This year's autumn decorations will be given to 4,030 Japanese and 75 foreigners for contributions to the nation and the public in politics, business, culture and the arts, the government said.

The Grand Cordon of the Order of the Rising Sun, the highest honor in this fall's commemoration, will go to Hiroshi Okuda, the 75-year-old former chairman of the Japan Business Federation (Nippon Keidanren) and currently an adviser to Toyota Motor Corp.

Also getting the top honor are Atsushi Onishi, 74, chairman of Shikoku Electric Power Co., Shigeo Takii, 72, a former Supreme Court justice, and Tsuneo Watanabe, the 82-year-old chairman of Yomiuri Shimbun Group Inc.

Among the foreign recipients, from 40 countries, are former U.S. Ambassador Walter Mondale, 80, will receive the Grand Cordon of the Order of the Paulownia Flowers for his contribution to enhancing friendship and mutual understanding between Japan and the United States.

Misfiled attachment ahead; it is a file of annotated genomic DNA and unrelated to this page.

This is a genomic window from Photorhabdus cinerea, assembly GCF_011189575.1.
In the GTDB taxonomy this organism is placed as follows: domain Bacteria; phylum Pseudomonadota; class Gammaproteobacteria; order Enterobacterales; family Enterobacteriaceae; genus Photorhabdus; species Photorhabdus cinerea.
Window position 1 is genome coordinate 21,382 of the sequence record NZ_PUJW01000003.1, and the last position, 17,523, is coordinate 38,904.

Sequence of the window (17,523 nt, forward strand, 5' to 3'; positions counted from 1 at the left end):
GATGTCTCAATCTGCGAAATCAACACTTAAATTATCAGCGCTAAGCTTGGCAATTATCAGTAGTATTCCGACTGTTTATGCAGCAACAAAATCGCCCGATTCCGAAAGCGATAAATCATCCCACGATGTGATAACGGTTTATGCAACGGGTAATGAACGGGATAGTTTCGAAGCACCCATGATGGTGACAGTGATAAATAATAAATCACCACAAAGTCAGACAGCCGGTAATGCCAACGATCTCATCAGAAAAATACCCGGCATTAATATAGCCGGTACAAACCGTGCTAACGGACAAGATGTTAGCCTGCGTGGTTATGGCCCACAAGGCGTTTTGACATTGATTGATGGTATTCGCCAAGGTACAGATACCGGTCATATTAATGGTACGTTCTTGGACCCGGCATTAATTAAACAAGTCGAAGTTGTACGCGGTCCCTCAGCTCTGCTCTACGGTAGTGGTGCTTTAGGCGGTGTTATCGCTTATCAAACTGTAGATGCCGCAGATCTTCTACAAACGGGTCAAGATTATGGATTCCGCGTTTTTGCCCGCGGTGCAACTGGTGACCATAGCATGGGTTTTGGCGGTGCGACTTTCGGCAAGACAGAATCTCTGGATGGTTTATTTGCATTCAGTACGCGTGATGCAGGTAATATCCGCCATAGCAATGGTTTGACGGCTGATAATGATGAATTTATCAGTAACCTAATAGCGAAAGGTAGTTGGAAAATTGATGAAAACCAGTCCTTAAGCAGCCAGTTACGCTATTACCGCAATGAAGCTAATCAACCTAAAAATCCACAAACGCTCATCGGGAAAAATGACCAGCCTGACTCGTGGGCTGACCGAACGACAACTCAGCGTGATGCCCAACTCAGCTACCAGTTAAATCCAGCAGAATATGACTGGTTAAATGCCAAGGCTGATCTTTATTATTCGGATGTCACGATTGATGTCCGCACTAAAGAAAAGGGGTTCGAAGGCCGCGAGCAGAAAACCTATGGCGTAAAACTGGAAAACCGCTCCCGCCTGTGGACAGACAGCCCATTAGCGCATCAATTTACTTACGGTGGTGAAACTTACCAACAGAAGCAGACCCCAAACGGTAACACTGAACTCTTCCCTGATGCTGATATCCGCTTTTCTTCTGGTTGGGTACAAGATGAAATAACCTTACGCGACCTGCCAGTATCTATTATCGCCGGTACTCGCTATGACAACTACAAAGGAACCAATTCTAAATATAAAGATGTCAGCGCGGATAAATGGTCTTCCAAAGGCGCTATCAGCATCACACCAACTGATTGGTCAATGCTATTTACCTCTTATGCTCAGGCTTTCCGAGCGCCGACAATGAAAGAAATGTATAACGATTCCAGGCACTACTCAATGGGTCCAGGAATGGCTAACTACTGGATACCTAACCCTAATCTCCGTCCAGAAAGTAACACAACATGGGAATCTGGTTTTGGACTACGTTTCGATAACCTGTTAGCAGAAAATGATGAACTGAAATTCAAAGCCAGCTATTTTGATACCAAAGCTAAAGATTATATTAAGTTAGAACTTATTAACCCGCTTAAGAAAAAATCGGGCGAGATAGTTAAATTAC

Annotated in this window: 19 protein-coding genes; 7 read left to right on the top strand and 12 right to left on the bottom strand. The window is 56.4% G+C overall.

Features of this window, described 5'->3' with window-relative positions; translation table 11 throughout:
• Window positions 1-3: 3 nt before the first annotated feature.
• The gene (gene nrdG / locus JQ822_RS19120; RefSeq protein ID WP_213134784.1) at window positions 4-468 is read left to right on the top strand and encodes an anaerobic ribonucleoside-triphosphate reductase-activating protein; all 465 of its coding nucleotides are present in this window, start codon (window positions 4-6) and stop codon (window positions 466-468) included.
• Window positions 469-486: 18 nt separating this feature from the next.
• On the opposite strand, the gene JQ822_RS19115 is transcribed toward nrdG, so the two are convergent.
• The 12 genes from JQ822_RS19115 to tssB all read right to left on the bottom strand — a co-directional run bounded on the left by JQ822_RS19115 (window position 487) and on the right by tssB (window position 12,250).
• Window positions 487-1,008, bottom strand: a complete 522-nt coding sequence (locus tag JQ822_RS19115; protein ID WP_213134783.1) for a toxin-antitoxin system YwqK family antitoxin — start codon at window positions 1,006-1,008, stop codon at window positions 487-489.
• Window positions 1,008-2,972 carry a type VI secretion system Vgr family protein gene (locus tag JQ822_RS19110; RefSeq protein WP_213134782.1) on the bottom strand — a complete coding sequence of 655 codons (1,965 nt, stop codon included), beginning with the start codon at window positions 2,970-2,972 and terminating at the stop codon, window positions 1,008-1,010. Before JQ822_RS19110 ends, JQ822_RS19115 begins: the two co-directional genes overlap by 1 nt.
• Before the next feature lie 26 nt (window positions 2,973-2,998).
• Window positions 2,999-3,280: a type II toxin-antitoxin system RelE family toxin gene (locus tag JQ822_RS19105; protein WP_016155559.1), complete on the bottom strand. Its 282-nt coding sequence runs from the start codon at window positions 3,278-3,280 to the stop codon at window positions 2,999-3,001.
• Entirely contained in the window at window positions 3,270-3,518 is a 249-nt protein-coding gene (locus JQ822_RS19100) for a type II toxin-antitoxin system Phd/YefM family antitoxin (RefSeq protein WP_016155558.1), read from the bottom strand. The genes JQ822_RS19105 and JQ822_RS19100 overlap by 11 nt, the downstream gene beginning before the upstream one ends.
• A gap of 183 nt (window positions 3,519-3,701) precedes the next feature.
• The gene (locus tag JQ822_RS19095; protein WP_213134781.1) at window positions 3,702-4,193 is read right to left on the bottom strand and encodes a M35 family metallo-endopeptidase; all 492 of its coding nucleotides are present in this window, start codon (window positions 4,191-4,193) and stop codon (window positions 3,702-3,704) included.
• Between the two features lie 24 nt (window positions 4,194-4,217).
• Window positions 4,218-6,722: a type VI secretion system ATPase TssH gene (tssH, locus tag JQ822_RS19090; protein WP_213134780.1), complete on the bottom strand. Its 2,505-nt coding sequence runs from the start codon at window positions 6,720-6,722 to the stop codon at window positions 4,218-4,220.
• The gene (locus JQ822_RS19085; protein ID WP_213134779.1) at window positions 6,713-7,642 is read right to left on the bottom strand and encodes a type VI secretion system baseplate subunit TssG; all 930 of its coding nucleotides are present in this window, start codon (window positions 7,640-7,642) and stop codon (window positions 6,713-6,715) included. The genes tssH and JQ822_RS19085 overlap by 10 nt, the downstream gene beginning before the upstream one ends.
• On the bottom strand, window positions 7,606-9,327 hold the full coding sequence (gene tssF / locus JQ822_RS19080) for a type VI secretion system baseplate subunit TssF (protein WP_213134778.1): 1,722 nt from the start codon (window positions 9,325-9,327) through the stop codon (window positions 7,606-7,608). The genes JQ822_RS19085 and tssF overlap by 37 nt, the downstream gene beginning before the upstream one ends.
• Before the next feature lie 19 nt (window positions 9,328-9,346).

The Order of the Rising Sun, Gold Rays with Rosette, goes to Tommy Lasorda, 81, a former manager of the Los Angeles Dodgers, for his contributions to Japanese baseball.

Among the Japanese, 929 will receive the Order of the Rising Sun and 3,101 will be given the Order of the Sacred Treasure.

Of the 4,030 Japanese recipients, 323 are women, or about 8 percent of the total.

Sachiko Naito, a 74-year-old kimono maker in Hekinan, Aichi Prefecture, will be given the Order of the Sacred Treasure, Silver Rays, for her longtime service in the field of traditional dressmaking.

Actor Go Kato, 70, and cartoonist Motoo Abiko, 74, better known as Fujiko Fujio, who with his partner created "Doraemon" and other "manga" cartoons, will be honored with the Order of the Rising Sun, Gold Rays with Rosette.

A ceremony will be held for the recipients Wednesday at the Imperial Palace.